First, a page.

Cycle Logic

Last year, around the time the Mexican Presidential election was being decided, I heard John Ross on Democracy Now! discussing what was happening among the Mexican people in response to the stealing of the election. Because he has written three volumes on the Zapatistas and the struggle of the people in Chiapas, two of which are the only extensive histories written about the Zapatista movement, Amy Goodman asked him about the Other Campaign. His response was that he had been unhappy with it because it was like bicycle, if it wasn’t going forward it fell over. This is a common cliché, but doesn’t it also delineate an image of thought? The Bicycle verses The Automobile image of thought for philosophy and politically philosophy especially.

Dutch Bicycle InfantryWhat is the logic of this cliché? Isn’t that a bicycle isn’t as good as an automobile because the car, unlike the bike, doesn’t need to be in motion to retain its usefulness? In a car, for instance, you can go backwards and on a bicycle you have to keep going forward or get off (though this forgets the more fun option – a track stand). This is true, but what of the image of thought that this facilitates? What does it mean to think like one is riding a bicycle?

There is an interesting history of the bicycle in relation to warfare. After the invention in the 1800’s of what was called the “safety bicycle”, but what we just know as “bikes” (basically a triangular frame and two wheels of the same size), European and American military officials began to experiment with the uses of the bicycle in warfare. During World War I the bicycle was used extensively in infantry units and provided a relatively silent, quick, and cheap way of transporting men and materials. Unlike horses they couldn’t be shot and unlike motorized vehicles they could be manufactured quickly without heavy monetary losses if destroyed. It was after the war and the advent of blitzkrieg that the bicycle fell out of favour for modern nation-state warfare. Aside from a few exceptions like the use of Japanese bicycles to surprise the Chinese Army, Hitler’s Germany effectively killed the State’s use of the military bicycle. However, guerrilla armies continued to use it for the same reason guerrilla armies use anything – cheap, available, inconspicuous, and efficient. The French lost Vietnam due in large part to the use of the bicycle to transport supplies from the North to the Vietcong by way of the Ho Chi Minh trail. Though these were usually too loaded to ride, they would provide quick transport for the guerrilla after delivering the supplies.

Vietcong Bicycle GuerillaIs it any surprise that the Zapatista Other Campaign is like a bicycle? It’s a guerrilla mode of thought. Keep moving forward or fall over. Be quick, cheap, inconspicuous. It’s a tricky way of thinking philosophically as well. Just as dangerous in its own way as riding a bicycle into battle against an army of mechanized vehicles. In a way the bicycle is a way of committing to the future regardless of whether that leads to ruin. Thinking as if you’re on a bicycle means you have to learn to improvise with the road itself, with the area of thought you’re traversing, while also being unable to forget your body. For thought this translates into a way of thinking that often leads to philosophical ruin, the ride was not good. You’ve taken a path that is difficult and far from home, and you’ll only be more exhausted when you find another path or road. But, unlike with a car, you don’t have an easy out, you’re pretty much alone and on your own power, but you could have never gotten there with a car. The bicycle is more rhizomatic, more free to traverse disparate territories. Still, there is a kind of excitement of the bicycle that you don’t have with a car. You’re more attached to the earth as the bicycle, unlike the car, does not become a kind of earth for you. The bicycle is an extension of your body, or your body is an extension of the bicycle, either way it presents an experience of motion that is not analogous to a car or train. It’s bio-mechanical.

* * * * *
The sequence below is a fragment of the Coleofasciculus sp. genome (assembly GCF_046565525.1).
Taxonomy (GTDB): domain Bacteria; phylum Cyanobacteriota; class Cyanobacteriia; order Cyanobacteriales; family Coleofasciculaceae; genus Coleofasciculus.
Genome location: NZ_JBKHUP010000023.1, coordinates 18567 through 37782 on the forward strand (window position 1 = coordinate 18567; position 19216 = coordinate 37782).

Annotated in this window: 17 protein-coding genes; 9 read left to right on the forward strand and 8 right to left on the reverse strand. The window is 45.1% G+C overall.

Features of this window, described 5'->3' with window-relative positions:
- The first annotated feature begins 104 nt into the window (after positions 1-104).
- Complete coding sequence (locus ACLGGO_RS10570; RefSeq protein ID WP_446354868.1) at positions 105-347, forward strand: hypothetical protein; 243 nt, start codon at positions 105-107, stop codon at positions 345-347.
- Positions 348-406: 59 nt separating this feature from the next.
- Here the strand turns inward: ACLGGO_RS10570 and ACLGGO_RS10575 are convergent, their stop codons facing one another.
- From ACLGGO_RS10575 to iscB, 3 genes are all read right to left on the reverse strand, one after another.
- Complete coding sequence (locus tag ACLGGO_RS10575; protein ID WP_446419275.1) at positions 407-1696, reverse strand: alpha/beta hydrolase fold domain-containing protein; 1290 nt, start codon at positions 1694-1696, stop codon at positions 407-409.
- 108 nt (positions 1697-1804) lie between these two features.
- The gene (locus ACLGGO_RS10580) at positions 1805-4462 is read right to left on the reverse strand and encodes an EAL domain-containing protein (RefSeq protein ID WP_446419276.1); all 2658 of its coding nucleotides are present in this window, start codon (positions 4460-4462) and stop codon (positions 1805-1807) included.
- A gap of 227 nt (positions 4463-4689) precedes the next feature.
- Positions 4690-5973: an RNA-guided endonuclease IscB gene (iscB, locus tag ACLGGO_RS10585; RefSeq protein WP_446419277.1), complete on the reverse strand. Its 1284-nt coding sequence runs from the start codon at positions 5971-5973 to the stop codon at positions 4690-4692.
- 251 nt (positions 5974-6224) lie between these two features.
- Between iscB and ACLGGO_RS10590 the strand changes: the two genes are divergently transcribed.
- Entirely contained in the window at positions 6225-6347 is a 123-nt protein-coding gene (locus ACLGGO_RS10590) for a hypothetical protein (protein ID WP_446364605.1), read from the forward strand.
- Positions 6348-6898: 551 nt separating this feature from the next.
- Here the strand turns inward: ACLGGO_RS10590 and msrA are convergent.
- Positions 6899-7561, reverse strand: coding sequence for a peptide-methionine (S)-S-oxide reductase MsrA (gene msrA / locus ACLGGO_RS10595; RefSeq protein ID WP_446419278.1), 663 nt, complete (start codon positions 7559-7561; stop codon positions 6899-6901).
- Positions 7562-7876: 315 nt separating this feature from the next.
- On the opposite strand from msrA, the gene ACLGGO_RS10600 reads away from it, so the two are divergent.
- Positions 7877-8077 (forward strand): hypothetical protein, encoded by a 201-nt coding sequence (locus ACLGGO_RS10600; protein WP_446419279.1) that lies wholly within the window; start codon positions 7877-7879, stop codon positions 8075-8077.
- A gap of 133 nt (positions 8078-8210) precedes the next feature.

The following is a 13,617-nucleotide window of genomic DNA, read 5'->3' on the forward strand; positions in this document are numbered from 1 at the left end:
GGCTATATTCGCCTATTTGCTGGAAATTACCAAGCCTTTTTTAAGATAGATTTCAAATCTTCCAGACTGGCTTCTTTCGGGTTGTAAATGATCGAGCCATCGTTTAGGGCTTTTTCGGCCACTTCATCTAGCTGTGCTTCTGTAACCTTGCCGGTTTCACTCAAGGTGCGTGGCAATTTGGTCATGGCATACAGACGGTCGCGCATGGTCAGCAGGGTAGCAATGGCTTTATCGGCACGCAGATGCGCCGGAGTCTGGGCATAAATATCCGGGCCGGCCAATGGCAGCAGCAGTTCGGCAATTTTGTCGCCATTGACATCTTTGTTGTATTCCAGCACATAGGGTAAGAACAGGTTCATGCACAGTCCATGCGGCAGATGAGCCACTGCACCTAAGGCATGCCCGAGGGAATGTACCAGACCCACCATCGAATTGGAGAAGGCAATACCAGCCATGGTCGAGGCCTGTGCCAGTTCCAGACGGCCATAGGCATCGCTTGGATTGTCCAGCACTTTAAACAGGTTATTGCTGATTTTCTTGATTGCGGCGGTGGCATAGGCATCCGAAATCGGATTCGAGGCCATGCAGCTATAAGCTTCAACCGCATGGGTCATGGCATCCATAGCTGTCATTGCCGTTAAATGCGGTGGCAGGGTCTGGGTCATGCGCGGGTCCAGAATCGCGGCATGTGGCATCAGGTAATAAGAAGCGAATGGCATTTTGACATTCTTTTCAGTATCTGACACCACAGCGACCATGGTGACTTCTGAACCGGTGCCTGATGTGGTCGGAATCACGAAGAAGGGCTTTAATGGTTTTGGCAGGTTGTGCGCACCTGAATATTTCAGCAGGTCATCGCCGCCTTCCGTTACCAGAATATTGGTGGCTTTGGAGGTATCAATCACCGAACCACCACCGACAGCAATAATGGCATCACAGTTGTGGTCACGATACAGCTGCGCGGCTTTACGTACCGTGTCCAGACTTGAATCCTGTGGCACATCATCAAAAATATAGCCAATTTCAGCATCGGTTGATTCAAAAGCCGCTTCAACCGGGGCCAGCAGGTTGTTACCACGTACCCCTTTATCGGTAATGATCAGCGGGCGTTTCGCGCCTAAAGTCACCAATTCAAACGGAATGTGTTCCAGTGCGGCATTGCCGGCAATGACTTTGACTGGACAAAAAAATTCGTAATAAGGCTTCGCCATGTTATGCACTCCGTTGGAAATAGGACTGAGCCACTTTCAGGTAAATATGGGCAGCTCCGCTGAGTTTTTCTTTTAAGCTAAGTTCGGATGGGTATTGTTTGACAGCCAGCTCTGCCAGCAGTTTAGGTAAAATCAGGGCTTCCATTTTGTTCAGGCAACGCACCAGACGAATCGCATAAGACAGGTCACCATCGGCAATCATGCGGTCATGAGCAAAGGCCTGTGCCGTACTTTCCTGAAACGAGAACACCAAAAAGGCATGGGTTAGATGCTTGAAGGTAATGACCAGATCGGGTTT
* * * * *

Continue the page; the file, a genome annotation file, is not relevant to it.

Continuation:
Learning to think with cycle logic as opposed to the logic of the automobile. A bio-mechanical way of thinking that does not play into the modern thinking of the post-human. A way of thinking that presents the best of humanity, a humanity more in the earth that does not move but is traversed. A becoming-bicycle of philosophy is a political task of thought.

2 thoughts on “Cycle Logic

  1. Didn’t the prolific American technical/adventure writer Martin Caidin—most famous for The Six Million Dollar Man—write a book about this?

    It’s also a fashion statement. In Chicago, the hippest men and women ride lightweight single speeds or fixed, with nothing at all attached like fenders or carriers or water bottles or lights—was it Diana Vreeland who said elegance means subtraction? And they wear plus fours with striped socks, bulky sweaters or jerseys, and if they wear a helmet at all it’s one of the hard shell, “skateboarder/extreme sports” variety. That helmet’s become de rigour for any self-respecting person, usually in black: aero soft-shell now look dorky and middle-aged.

  2. Yeah, I suppose he did. I’m only familiar with Jim Fitzpatrick’s The Bicycle in Wartime.

    There is the fashion bit of bicycles too, but I’m not against that. I prefer the way the hipster fixies ride as it is more everyday and less about the spandex. Though, ultimately, I’m glad to have gears in Nottingham and fenders too. But I can’t wear those damn alien head helmets and usually can only wear a tshirt cause I sweet too much (I stuff a suit jacket or sweater in my messenger bag). I guess I prefer the Grant Petersen approach without the lectures. I don’t know, however people ride is better than not.

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